National Consumer News

Why a second fridge is a bad choice for your home


By Clark Howard

There could be a monster sitting in your basement eating money out of your wallet while you think it’s saving you money.

Nearly 1 in 3 of us have a second refrigerator in our homes, according to The Washington Post. When we buy a new fridge, we often take the old one and put it in the garage or the basement instead of ditching the thing. A lot of us think, “Hey, now we can buy more frozen foods when on sale.”

It turns out that’s the wrong move!

A second fridge is a money-eating monster

The reality is older fridges consume massive amounts of electricity. The cost of running a new fridge is next to nothing; older ones, though, can be hundreds of bucks a year to run.

Just look at the ugly yellow Energy Guide tag (see below) in a new fridge the next time you’re at an appliance store if you don’t believe what I’m saying.

In truth, that money you think you’re saving buying food on sale, you’re actually spending on your electric bill! Even worse, if  you stick that fridge in the garage, the lack of insulation may end up making that fridge work harder just to keep the contents cold.

When I found out about this 4 years ago, we got rid of that garage fridge. If you do so too, you will see that your electric bill goes down.

If you really need a second fridge in your home, you’re better off just buying a second new fridge than to keep running the old one. A good no frills second fridge can be purchased for $300 to $400. You’ll make that money back in electricity in a couple of years and from that point forward, all you do is save money.

Shop by looking at the ugly yellow Energy Guide

If you’re skeptical of the Energy Star program because of some past blunders, how should you as a consumer be making the best choice when you buy an appliance?

Look at the actual cost of energy consumption, which is usually indicated on a yellow-and-white tag either on the front of or inside the appliance (aka the Energy Guide).

This is a continuum scale that will show how the model you’re looking at will perform relative to other models. Look at estimated yearly operating costs and there will be range from the least to most efficient. See where your unit ranks before you buy.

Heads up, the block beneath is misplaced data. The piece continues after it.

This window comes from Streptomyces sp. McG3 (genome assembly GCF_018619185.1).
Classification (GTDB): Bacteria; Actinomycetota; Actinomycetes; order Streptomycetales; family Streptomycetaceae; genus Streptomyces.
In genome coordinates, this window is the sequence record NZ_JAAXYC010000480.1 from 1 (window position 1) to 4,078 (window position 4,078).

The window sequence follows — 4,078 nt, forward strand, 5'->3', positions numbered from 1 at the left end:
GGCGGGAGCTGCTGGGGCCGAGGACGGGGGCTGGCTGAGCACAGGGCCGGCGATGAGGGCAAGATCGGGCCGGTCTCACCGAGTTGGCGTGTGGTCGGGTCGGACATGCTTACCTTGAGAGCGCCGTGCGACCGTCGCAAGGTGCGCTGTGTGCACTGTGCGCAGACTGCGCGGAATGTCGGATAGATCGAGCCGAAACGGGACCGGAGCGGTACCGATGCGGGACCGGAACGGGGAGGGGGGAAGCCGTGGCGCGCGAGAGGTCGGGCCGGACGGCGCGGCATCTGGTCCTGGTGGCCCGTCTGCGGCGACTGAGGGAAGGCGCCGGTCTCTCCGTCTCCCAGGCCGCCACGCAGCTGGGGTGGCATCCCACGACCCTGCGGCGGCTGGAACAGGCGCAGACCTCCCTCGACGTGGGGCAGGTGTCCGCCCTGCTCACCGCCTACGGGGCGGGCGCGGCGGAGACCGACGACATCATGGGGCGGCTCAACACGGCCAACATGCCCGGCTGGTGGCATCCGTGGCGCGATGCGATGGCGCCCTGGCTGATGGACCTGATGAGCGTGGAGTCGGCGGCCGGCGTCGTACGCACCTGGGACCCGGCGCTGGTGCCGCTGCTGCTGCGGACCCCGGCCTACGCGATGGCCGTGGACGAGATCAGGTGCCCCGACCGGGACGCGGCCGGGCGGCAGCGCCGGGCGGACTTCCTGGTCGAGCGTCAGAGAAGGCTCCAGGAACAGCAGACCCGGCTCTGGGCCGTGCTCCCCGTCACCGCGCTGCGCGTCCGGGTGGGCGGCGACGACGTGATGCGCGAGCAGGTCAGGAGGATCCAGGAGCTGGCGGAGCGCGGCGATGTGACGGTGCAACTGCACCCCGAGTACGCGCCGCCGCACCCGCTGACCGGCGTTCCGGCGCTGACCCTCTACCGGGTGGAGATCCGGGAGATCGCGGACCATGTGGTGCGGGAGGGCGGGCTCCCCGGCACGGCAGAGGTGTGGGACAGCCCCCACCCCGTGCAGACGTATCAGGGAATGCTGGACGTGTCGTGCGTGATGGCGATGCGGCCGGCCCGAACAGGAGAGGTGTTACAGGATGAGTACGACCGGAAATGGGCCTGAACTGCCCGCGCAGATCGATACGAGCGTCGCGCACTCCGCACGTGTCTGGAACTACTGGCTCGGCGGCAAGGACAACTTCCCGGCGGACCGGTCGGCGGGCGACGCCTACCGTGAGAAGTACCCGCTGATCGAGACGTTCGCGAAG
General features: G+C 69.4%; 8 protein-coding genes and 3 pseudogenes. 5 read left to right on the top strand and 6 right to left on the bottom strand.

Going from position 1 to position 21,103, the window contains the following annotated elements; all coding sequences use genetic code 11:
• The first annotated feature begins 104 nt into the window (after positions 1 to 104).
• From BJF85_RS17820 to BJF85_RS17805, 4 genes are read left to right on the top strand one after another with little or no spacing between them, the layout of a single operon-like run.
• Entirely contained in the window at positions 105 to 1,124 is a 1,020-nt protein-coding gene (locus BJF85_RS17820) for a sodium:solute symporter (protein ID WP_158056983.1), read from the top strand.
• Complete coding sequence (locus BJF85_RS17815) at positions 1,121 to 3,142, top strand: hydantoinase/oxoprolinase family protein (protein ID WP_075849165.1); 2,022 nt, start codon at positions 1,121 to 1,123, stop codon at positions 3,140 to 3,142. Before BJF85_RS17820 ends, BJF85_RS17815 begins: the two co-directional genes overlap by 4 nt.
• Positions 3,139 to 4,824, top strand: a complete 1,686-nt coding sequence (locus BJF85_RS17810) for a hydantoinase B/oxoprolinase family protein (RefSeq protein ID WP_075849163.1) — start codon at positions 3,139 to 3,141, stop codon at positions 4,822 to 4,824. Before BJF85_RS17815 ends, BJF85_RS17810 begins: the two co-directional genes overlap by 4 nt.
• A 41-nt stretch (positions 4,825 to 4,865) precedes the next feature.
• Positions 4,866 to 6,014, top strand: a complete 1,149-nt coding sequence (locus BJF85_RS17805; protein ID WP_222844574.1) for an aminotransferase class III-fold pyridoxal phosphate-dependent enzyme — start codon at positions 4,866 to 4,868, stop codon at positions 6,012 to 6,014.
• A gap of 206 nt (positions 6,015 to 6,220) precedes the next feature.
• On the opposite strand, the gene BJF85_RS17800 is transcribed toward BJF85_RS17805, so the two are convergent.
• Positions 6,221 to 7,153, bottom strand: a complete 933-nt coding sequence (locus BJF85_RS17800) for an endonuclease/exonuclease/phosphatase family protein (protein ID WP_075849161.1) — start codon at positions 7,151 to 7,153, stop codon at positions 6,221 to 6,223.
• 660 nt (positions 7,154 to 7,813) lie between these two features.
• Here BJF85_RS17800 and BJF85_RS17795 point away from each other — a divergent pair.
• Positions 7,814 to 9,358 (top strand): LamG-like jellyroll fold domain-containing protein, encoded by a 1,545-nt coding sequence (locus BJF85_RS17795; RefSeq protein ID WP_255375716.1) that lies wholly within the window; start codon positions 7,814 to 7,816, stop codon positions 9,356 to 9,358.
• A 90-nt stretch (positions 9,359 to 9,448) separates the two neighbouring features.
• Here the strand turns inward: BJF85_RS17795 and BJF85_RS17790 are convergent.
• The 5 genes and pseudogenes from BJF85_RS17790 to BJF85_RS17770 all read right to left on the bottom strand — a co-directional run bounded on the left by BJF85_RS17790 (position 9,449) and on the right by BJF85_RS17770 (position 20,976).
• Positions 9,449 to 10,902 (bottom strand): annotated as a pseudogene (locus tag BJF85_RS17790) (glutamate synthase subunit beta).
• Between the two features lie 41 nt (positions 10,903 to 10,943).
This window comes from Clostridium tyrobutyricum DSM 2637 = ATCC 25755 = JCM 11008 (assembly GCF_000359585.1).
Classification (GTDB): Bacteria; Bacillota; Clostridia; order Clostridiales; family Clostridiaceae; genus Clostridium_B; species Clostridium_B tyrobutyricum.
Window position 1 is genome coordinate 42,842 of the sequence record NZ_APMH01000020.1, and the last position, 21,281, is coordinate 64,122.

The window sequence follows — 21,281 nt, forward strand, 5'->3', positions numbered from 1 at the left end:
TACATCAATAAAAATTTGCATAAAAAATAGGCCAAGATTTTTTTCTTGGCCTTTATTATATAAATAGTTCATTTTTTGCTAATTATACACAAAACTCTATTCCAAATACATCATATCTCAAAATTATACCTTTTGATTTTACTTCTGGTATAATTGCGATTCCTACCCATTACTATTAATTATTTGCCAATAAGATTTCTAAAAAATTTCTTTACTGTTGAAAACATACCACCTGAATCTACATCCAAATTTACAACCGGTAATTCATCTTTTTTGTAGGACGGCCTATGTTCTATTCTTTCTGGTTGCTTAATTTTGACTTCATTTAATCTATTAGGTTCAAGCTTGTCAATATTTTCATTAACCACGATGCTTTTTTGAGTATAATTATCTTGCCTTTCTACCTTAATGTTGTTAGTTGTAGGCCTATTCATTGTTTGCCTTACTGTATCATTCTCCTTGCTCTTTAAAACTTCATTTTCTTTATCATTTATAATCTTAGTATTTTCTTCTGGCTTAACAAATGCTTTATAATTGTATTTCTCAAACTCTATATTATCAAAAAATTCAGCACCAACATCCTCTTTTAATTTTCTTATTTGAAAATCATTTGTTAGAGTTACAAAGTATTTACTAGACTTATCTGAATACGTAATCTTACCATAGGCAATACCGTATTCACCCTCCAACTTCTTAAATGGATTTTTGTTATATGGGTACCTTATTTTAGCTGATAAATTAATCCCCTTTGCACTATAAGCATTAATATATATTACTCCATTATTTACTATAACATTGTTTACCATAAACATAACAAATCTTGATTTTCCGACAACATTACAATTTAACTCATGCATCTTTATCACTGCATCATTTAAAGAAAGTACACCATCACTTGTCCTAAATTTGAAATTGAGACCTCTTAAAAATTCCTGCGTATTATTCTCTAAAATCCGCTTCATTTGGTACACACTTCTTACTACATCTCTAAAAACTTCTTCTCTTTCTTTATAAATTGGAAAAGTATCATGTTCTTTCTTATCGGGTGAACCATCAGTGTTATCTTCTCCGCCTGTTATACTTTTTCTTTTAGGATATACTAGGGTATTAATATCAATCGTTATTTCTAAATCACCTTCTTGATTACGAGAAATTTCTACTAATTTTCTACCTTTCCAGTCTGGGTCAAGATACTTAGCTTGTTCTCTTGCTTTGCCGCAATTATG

Remember, it’s not just the purchase price that matters, but the cost of energy or other resources (such as water) that it will consume over time.

Image below courtesy of

Fridges in particular are now being manufactured to meet higher energy standards. That’s expected to drive up the price by about $30 to $40, which is really nothing when you’re talking about the price of a fridge.

Best of all, the new energy standards mean the average fridge will save about $200 in electricity over its lifetime, according to The Cleveland Plain Dealer.

But again, don’t get hung up next time you’re buying a fridge about the new vs. old energy standards. Just look at that yellow label to make a Clark Smart shopping decision!

My appliance purchase choices

I recently had to buy a new washer. So I simply looked at how much it would cost to run per year. I wound up willingly paying $180 more for a unit than I would if I’d purchased a similar model that ate more energy. But I know I’ll be making that money up (and more) over the lifetime of the washer.

About 10 years ago, I bought a new fridge for one of my rental properties. Of course, it goes without saying that I’m probably the only Looney Tune who worries about what energy will cost my tenant! But that’s just the kind of guy I am. I wound up buying a fridge that was not Energy Star certified because it had lower energy consumption than one with the Energy Star logo.

Remember, with any appliance, just open the door and look for that white-and-yellow tag that tells how much it costs to operate per year. Forget about the cutesy little blue Energy Star logo!

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